Among the many things one can complain about these days, a lack of movies about (gorgeous) sick teens wanting to bring meaning into the remainder of their lives is not one of them. A Walk to Remember kicked off the genre into the mainstream, and was then followed by the likes of, Everything, Everything, blockbuster romance The Fault in Our Stars, Five Feet Apart, The Sky Is Pink – and these are just the successful ones. So naturally, when the trailer for Clouds dropped, you may be excused for internally screaming “Not another one!” and going back to watch another episode of Schitt’s Creek.
On the surface, the film follows all the genre rules too. Loving parents growing apart because they cope differently? Check. The love interest that has to deal with the reality of no future for their relationship? Present. Grand gestures interrupted by sudden collapses? Here in spades. Emotional moment where the lead gets a deep desire fulfilled? Done and done.
But why then, knowing all this, did I have several lumps in my throat at the end credits?
Firstly, there’s the added emotional weight of the film being based on a true story. Zach Sobiek was diagnosed with osteosarcoma (a rare form of bone cancer) when he was 14, and underwent about 24 rounds of chemotherapy before he was declared terminal at 17. He was given mere months to live. Based on his mother Laura’s book ‘Fly a Little Higher: How God Answered a Mom’s Small Prayer in a Big Way’, the film begins several years after his initial diagnosis and follows Zach’s journey towards releasing his viral song ‘Clouds’.
Fin Argus’ Zach is stoic, but not bitter. He knows his time is coming, and does not want to take it for granted one bit, and everyone around him is on a mission to make his desires happen. A central character is Zach’s love interest Amy Adamle (Madison Iseman), who chooses to stay with him despite knowing about his diagnosis. Although the two make for a passable lovey-dovey pair coming to terms with the inevitable end of their time together, the clearly superior dynamic in the film is between Zach and his best friend and fellow songwriter Sammy Brown.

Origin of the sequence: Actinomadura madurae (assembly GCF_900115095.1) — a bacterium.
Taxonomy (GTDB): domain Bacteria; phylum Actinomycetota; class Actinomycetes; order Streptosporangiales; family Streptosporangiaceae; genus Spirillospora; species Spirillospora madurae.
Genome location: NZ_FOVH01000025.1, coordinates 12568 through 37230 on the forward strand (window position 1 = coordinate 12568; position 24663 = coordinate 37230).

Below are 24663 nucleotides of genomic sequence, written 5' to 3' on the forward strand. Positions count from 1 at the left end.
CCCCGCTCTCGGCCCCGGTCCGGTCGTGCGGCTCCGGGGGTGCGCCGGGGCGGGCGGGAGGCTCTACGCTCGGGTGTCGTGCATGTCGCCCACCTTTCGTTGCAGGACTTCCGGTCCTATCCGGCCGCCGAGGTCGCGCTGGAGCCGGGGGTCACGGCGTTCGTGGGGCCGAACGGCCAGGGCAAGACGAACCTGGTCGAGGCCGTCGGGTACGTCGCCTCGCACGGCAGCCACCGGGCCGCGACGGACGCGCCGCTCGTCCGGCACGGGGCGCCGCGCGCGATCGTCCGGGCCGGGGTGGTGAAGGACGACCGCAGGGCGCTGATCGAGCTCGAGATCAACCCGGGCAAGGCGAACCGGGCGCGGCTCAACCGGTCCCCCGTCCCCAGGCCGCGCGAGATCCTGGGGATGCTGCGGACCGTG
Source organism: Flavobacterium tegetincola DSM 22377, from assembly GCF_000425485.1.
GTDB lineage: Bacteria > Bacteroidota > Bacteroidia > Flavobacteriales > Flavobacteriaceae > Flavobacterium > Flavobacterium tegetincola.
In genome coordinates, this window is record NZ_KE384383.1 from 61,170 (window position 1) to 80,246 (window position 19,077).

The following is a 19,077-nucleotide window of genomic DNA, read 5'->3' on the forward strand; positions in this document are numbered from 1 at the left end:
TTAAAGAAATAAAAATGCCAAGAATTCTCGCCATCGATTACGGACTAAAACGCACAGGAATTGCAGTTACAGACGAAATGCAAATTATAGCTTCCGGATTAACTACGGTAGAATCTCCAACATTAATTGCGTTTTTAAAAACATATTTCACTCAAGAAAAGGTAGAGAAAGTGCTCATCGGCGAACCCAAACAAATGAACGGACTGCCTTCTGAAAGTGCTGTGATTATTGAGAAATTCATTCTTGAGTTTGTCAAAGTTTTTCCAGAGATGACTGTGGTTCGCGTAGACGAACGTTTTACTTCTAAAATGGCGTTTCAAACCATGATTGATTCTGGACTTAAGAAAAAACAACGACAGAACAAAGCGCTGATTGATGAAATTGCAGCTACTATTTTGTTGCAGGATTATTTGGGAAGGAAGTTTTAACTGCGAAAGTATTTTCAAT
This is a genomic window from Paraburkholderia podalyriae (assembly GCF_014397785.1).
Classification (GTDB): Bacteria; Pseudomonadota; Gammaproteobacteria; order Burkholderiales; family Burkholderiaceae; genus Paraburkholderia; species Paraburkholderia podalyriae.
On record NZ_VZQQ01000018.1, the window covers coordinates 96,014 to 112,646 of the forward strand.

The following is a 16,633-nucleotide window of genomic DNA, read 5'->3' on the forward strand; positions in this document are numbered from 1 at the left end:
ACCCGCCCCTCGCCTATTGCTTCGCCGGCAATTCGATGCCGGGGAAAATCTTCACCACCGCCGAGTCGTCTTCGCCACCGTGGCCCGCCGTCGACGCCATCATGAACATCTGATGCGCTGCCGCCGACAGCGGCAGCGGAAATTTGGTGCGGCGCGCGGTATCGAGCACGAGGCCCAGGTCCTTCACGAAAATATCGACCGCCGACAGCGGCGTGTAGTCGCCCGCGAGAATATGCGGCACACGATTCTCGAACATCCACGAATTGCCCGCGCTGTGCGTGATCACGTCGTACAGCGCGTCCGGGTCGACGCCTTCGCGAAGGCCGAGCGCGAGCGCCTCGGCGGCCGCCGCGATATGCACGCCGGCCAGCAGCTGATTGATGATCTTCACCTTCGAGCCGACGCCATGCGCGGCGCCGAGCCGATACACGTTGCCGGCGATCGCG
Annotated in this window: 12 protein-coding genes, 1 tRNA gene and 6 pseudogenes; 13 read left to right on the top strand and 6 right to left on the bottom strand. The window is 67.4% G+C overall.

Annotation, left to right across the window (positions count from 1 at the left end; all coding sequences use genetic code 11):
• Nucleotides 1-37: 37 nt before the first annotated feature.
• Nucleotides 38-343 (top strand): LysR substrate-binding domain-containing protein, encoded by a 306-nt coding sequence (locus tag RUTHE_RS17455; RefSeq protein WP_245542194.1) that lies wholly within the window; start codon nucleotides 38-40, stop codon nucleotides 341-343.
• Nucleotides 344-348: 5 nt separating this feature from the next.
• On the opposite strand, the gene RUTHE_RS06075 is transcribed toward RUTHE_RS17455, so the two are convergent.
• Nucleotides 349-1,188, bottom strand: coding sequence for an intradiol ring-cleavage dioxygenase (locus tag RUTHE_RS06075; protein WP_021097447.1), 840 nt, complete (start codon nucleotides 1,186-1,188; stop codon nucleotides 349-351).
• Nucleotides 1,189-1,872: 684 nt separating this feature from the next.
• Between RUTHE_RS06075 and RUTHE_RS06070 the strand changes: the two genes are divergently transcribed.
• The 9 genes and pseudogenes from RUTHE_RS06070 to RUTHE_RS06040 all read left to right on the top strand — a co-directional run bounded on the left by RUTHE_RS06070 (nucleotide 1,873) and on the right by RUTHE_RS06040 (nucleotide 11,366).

Played by an understated but charming Sabrina Carpenter, Sammy and Zach share an easy chemistry with just the occasional glimpses into how deep their bond actually is. Neve Campbell (from the Scream movies) and Tom Everett Scott play Zach’s parents with quiet grit and despair, with the film wisely choosing not to tie their simmering tensions into a neat bow at the end. Other characters include brief glimpses of Zach’s siblings, Sam, Alli and Grace, as well as the ‘cool adult’ quota filled by Lil Rel Howery playing Zach’s teacher Milton (because of course that’s his name), who speaks almost exclusively in inspiring quotes.
The soundtrack is your average YA pop soundtrack, lit up from time to time with Zach and Sammy’s original songs. ‘Clouds’ especially is definitely going at the top of my playlist for a while.
Of course, the film has its flaws. At two hours of runtime, the story does feel overstretched from what seems to be unnecessary efforts to up the emotional quotient. Sappy dialogues are shoved in random places to provide inspiration for songs later, and the film could have done well with about half the number of positive quotes thrown around.
What lifts Clouds above the formulaic though, is director Justin Baldoni’s obvious passion for Zach’s story, which shines brightly through the entire film. The subject is not new for Baldoni, who directed Five Feet Apart last year and more importantly, has based Clouds on Zach’s 2013 documentary that he helmed himself. For twice as much emotional impact with only about one fourth of the screen time, I would highly recommend watching Baldoni’s original documentary on the Soul Pancake channel instead. Unrelated, but it also blew my mind to realise Soul Pancake is run by Rainn Wilson.
Clouds is not your typical romantic film, but it is definitely a film about love: familial love, maturely handled love triangles, positive female friendships, and the love that Zach exuded to everyone around him. For someone so focused on making people happy, it is ironic that his story would bring so many to tears.
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With solid performances and genuine heart at its center, Clouds flies a little higher than most sick-teen YA movies.
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